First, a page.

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Lethbridge Herald Newspaper Archives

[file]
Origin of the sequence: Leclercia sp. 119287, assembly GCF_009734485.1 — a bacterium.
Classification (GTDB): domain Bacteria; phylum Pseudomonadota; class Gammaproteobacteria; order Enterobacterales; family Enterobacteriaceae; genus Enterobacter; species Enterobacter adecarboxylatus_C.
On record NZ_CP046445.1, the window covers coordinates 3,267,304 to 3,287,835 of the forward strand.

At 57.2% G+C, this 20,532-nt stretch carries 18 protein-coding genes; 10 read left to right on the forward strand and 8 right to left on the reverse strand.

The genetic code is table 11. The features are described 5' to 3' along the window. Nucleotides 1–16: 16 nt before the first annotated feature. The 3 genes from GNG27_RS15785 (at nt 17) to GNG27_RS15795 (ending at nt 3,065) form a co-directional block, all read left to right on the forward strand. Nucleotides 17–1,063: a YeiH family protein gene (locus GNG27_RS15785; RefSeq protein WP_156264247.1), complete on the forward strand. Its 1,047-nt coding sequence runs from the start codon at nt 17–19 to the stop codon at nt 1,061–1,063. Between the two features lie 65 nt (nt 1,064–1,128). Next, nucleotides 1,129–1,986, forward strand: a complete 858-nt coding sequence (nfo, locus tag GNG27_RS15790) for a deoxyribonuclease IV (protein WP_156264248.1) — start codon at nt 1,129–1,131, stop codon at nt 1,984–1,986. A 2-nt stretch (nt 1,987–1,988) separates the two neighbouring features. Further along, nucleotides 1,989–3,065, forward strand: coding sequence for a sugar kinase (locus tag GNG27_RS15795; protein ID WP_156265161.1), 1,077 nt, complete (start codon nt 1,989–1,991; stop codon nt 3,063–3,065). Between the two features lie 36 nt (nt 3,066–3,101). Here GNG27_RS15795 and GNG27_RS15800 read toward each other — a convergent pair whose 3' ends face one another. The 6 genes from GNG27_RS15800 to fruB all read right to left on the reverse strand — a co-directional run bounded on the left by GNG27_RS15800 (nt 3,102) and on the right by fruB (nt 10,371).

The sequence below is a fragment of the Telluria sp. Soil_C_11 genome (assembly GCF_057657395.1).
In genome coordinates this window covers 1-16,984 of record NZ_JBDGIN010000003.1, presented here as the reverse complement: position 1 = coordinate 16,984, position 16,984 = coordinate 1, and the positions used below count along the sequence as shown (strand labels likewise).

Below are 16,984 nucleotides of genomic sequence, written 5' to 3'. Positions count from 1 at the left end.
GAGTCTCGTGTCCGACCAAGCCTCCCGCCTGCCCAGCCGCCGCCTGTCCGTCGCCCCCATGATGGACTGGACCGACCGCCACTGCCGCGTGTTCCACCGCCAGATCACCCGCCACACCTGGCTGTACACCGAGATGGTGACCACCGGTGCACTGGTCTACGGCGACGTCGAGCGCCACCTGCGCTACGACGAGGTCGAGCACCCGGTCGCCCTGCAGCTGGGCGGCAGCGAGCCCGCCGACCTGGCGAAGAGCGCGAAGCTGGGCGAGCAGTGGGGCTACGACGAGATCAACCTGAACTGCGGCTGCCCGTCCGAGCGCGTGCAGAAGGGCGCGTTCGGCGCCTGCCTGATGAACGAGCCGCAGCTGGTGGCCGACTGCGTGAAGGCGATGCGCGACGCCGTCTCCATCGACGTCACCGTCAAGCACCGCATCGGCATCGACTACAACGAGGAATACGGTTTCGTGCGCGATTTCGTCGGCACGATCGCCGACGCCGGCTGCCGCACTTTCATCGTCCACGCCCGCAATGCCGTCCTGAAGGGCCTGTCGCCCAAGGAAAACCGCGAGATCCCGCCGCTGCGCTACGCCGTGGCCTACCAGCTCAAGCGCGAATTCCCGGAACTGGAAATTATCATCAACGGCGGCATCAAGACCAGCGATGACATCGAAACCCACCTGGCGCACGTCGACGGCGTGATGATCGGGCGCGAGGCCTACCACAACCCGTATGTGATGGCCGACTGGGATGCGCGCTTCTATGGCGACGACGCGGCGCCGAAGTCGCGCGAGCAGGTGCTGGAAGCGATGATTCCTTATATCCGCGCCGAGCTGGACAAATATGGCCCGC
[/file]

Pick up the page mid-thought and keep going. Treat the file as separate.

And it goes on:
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Lethbridge Herald, The (Newspaper) - January 14, 1975, Lethbridge, Alberta y, 1.1, Till- t F.THBftlDGr Hh'RALD 23 Reitman's is buying 'terrific dominance7 in Alberta and B.C. MONTREAL (CP) Reit- man's Canada Ltd., in a move to expand its Western Cana- dian operations, has acquired 80 stores in Alberta and British Columbia by purchas- ing the Sweet Sixteen and Niki chains. Reitman's, a women's wear chain witn 835 stores across Canada, has more than tripled its 29 retail outlets in the two most westerly provinces by the acquisitions. "This will give us terrific dominance in Alberta and B.C., which are growth areas, similar to the dominance we now enjoy in Ontario and said Jeremy Reit- rhan, Reitman's secretary. Acquisition of the two chains from J. J. Newberry (Canadian) Ltd. will not reach final stages. until February, said Mr. Reitman. "Whatever the price', it will be a straight cash he said. "We haven't depleted our cash reserves by this one pur- chase. In fact, we're looking for other deals." Reitman's offers women's apparel at popular prices. Its after-tax profit last year of million, or five per cent of sales, contrasts with 1.2 per cent for all women's clothing retailers in recent years. "We have young manage- ment, we are well established, we know our business and we have sophisticated said Mr. Reitman. "We're one of the most automated retailers in the people come from other countries to study our operations." Druggist selling live leech cure CHICAGO (AP) Phar- macist Harvey Snitmah's specialty, live leeches, has doubled in sales despite infla- tion that has pushed the cost to each. "I average selling about three a said Snitman, manager of Sargent's Drug Store which has sold leeches ever since it opened in 1852. "You know, in the old days it was common for the kings, of England to be said Snitman. "And in the 1930s managers would take their fighters to a barber shop or a pharmacy to have leeches clear up their black eyes. "They are still used for medical reasons by a lot of people who think if they were good enough for kings they are good.enough for getting bad blood out of themselves. Our best customer is an elderly man from Iowa who comes in once a month and buys 15. We sell about 100 every 35 days." Snitman said the market for the long, wormlike creatures that snap into a short, fat disc when they take on their Dra- cula-like chores, began drying up about a year ago. "I was getting them from a New York importer and sell- ing them for J3.50. Then, like a lot of other merchandise, the supply was cut off. I wrote the universities of Poland and Berlin and was told they couldn't help me find a market. "Finally I got one-R. W. Brooks Co. in London, England. I had to buy them in lots of 100. The cost of air freight, customs and loss of leeches dying en route boosted the retail price to There's not much it's more of a service. Back in 1966 we were selling them for each." THE BETTER HALF Snitman keeps the leeches in distilled water in glass bowls. "When an order of 100 ar- rives, we have to separate them into colonies of 25 or he said. "In any larger ones they start attacking each other. "One thing about buying a don't have to have a prescription and you don't even have to tell us your reason." Women's bureau topic for meeting "The Alberta Women's Bureau: the ins and outs" is the topic of a public meeting to be held at the Lethbridge Public Library th'is evening at Sponsored by the Lethbridge Home Economist's Association, the presentation will include dis- cussion on the background of the women's bureau, its pre- sent role and local organizations' experiences with it as an information bureau on women's behalf. Guest speakers will include Jeanna Baty, YWCA ex- ecutive director and Susan Oughtred, acting co or- dinator of the Women's Place. Donna Thacker, president of the LHEC, said her group hopes to arouse more interest in future activities by the Women's Bureau. HENRI LOUIS DE BOURBON Being a count of no account to 8-year-old TORONTO (CP) Being a count may have its advantages, but eight-year-old Henri Louis de Bourbon apparently is more interested in playing with his electric train and watching Superman on television. Two years ago, his grandfather, Prince Louis Jean Henri Charles de Bourbon, a claimant to the French throne living in the Netherlands, made Henri the Count of Boulogne. Henri's grandfather died last week at 64 and his ti- tle will probably go to his elder son Charles, who owns a clothing store in Markham, Ont., and is styled'Duke of Berri. Henri's father, Henri Emmanuel, is styled Duke of Anjou and has a print shop in Toronto where he has lived for about 20 years. The Prince de Bourbon was an author and widely recognized in Europe as a claimant to the throne of France. Henri's mother said she wrote to him asking him to dedicate one of his poems to her son. Instead, he wrote a letter that bestowed the title to Henri. The Prince de styled himself Duke of Normandy always contended he was the rightful heir to the French throne and a direct descendant of Louis XVII. Although many authorities say Louis XV11 died about two years after his parents, Louis XVI and Marie Antoinette, were executed in 1793, the prince said Louis XV11 was smuggled out of France and later went by the name of Charles Guillaume Naundorff. He said this man was his great-grandfather. Equality triuiTiphs in Sweden Ann Landers By Barnes "Thank goodness all men have to do to be beautiful is flash a big bankroll." Carousel Knitting Shop JANUARY CLEARANCE BERELLA'4' Regular S2.24.............. JANUARY SALE 20% off Savings of 10% to 50% off on all wool ALL KITS AND RUG PACKS CAROUSEL KNITTING SHOP Centre Villagt Mall Phono 328-4143 Dear Ann Landers: Mothers are often cautioned to keep their prescription pills out of reach of children. I wonder how many mothers give a secod thought to the babysitter? A friend of mine had a very unfortunate experience recently which I would like to pass along for whatever it's worth, and it might be worth plenty like 'a life. This IStyear-old girl who used to babysit .for my friend was rather quiet, extremely well-behaved and considered thoroughly responsible. She sat for my friend almost every Friday or Saturday night for over 18 months. One morning, very early, 'the sitter's mother phoned my friend, frantic. It seems the girl had been rushed to the hospital and very nearly died of an overdose.- Her mother- discovered a large supply of assorted pills in her daughter's bureau drawer. After describing the pills, the mystery was solved. The girl had accumulated them over a period of time while babysit- ting. So please, Ann tell your readers to keep their pills locked up and out of the reach not only of their babies but their sitters. A Messenger Dear Messenger: Thank you for this vital information. I hope all who read it will check their medicine cabinets and remove any medication which could be dangerous if taken in large amounts and this includes aspirin. Dear And Landers: This might seem like petty stuff to you but it bothered me so much that I couldn't sleep last night. A woman I've known for several years (but not well) is the person I am writing about. She is socially prominent and well-off financially. We have served on several committees together, through the years, but we were never what you might call close friends. Yesterday I was shopping with my sister-in-law and I saw this 'woman coming toward me. As we passed I smiled at her and said hello. She walked right by if I didn't exist. I felt like crawl- ing in a hole. .My sister-in-law said nothing but I know she was aware that I had been roundly snubbed. Why would a person do such a thing? It seems so cruel I can't understand it. Please ex- plain. Mrs. Nobody. Dear Mrs.; You don't men- tion the woman's age but I'm willing to bet she's over 50. Having passed that mark myself, I can tell you that the eyes aren't what they used to be. Many people who think they've -been "roundly snubbed" were not seen. So please reserve judgment, Lady. You've probably done the same to others. Dear Ann Landers: I'm a teenager who cured myself of shoplifting and I'd like to pass the secret on to other kids who want to quit. For two years I lifted everything from lipsticks to transistor radios. I'd see something I wanted .and I'd help myself. It was sort of fun like playing .a dangerous game, and winning. Then one day a good friend of mine got caught. I'll never forget the gossip at school, the shame and disgrace, and what it did to her parents. I put myself in that girl's place because I realized it might have been me. From then on, whenever I got the urge to lift something I imagined that I was the one who got caught. It cured me. I'll never steal again. Sign My Letter Lucky M. Dear Lucky: No comment. You said it all. SQUEAKY FLOORS? Get rid of squeaking floor boards by spraying talcum powder between the boards at the spot where they meet and squeak. Policewomen are a fact of life despite hostility from males STOCKHOLM (AP) "Get the women out of the patrol a superintendent of a Stockholm police squad de- manded last summer, as he circulated a petition among fellow policemen to ban fe- male police from radio patrol duty. Fifty signed and a heated debate flared in equality-con- scious Sweden. Supt. Goesta Soederst- roem's demand caused wide- spread publicity and brought angry reactions. "The opinion that women are no good at exercising force says a good deal about the men who signed the list, a great deal more than they are probably aware wrote columnist Gudrun Hjelte! As is so often the case in Sweden the laws and the gov- ernment's official stand on controversial issues are more radical than present attitudes. This goes for the'acceptance of women in the traditionally male police force. The debate died at the po- OES installs officers for '75 Laurel Chapter No. 43, OES, has installed a new slate of of- ficers for 1975. Ella Anderson was installed as worthy matron. Other of- ficers include M. A. Eaves, worthy patron; Dorothy Sorensen, associate matron; Al Hovan, associate patron; Marg Neely, secretary; Sharon Derrick, treasurer; Julia Ewing, conductress; Doris Richards, associate conductress; W. F. Ewing, and Lois Less.'PM, organist. Serving as Adah is Mrs. R. B. MacKenzie; Ruth, Bcrthela Pederson; Esther, Carol Jones; Martha, Bernice Eaves; Electa, Evelyn Waddel; Warder, J. A. Norrie; and Sentinel, Mary Hovan, PM. licemen's union congress in early September when Attor- ney-General Lennart Geijer firmly stated that "we need more women policemen and we do not wish to exclude women from certain duties such as patrolling." VETERAN PROTESTS It used to be that policemen in radio cars were considered the "super-cops" of the force. What stirred old-timer Soe- derstroem into action was the news that a young police- woman, Lisbeth Gauffin, 25, had been appointed com- mander of a car crew. "Women cannot handle situ- ations when violence occurs; she will be a danger to her he argued. But Miss Gauffin's boss backed her and so did her un- ion branch in Stockholm. She made better marks on a spe- cial emergency test than did most of her male colleagues, said the head of the Skaerhol- nien police, where she is em- ployed. So she went back to work as il nothing had happened. After four years on the force with exactly the same training as male policemen she con- sidered herself as fit for patrol duty as they. "It's all she said. "During all my years I have never been in a situation where I had to use violence." HAS CALMING EFFECT Police instructions declare that violence is the last thing a policeman should resort to. According to my experience il is rather an advantage to be a woman in this she said. "My sex has a psy- chologically dampening effect on people. Men are bro.ught up not to hit women." This was confirmed by the Stockholm Police School's psychology teacher. policemen can recount incidents when they found that if they took the time to listen it calmed people down; violence is un- necessary in the he said. Sweden has had police- women since 1949 and in the '60s they were allowed to leave their traditional white- collar tasks and patrol the streets in uniform. In 1969 the National Police Board gave in to pressure groups within the force and ordered the women back inside police stations. Joe Green's ANNUAL... CONTINUES MENS'SHOES Shod and discontinued tines ot Savage, Rand, McHale. McFarlane Regular values IoS4p.OO NOWONLY 19 99 ANOTHER SELECTION OF MENS'SHOES Must be cleared. Regular to 526.00 pair. 4 99 NOWONLY I PAIR CHILDREN? SHOES From our regular stock of Savage, Buster Short and discontinued lines only. 99 NOWONLY PAIR WINTER BOOTS WINTER BOOTS 20% PURSES Must be cleared A good selection of purses. Regular to NOWONLY WO MENS' DRESS SHOES SANDALS Musi go. Gold Cross, Cambridge, etc. Musi be Regular to pair. 9 9 NOWONLY 9 DRESS SANDALS Air Step. Gold Cross, etc. Regular to S30-00. 99 NOWONLV TEENERS' SHOES Musi go all ol our shorl and discontinued lines. Savage, Rosila, Cambridge, Susan. 99 Regular lo S25.00 pair. NOWONLY......... 11 HEEL HUGGER SELBY SHOES Must also go short and discontinued lines only. Regular lo S32.00 pair. NOWONLY JOE GREEN'S SHOES DOWNTOWN ON SIXTH STREET Trade your Old Wig or Hairpiece. Get 3 Discount on a New Capless Wig. Regular Selling and up. Sring in las: year's wig today. Trade it for a look now. Trade it for a wig dial's cool and capless. A wic, that siyles as easily as your own hair. Our new fall collection includes wigs-by Famous Designer. Wigs in a wonderful seieclion of care-free fibers, including Elura Modacrylic. Dynel and Kanekalon. Let our professional stylists help you select a wig you're comioriable in. a wig you can care for. Trade your old wig or hairpiece and get a discount lodav at Sears We can accept only one Wig Trade-in on the purchase of each wig. Wig Dtpirlmtnl Shop Wed. till 9 p.m. -Simpsons-Sears LtrJ.- al Simpsons-Seats you gel the finest guarantee or momy refunded and free delivery Store Hours: Open Daily a.m. to p m Thursday and Friday a.m. to p.m. Centre Village Mall. Telephone 328-9231 ;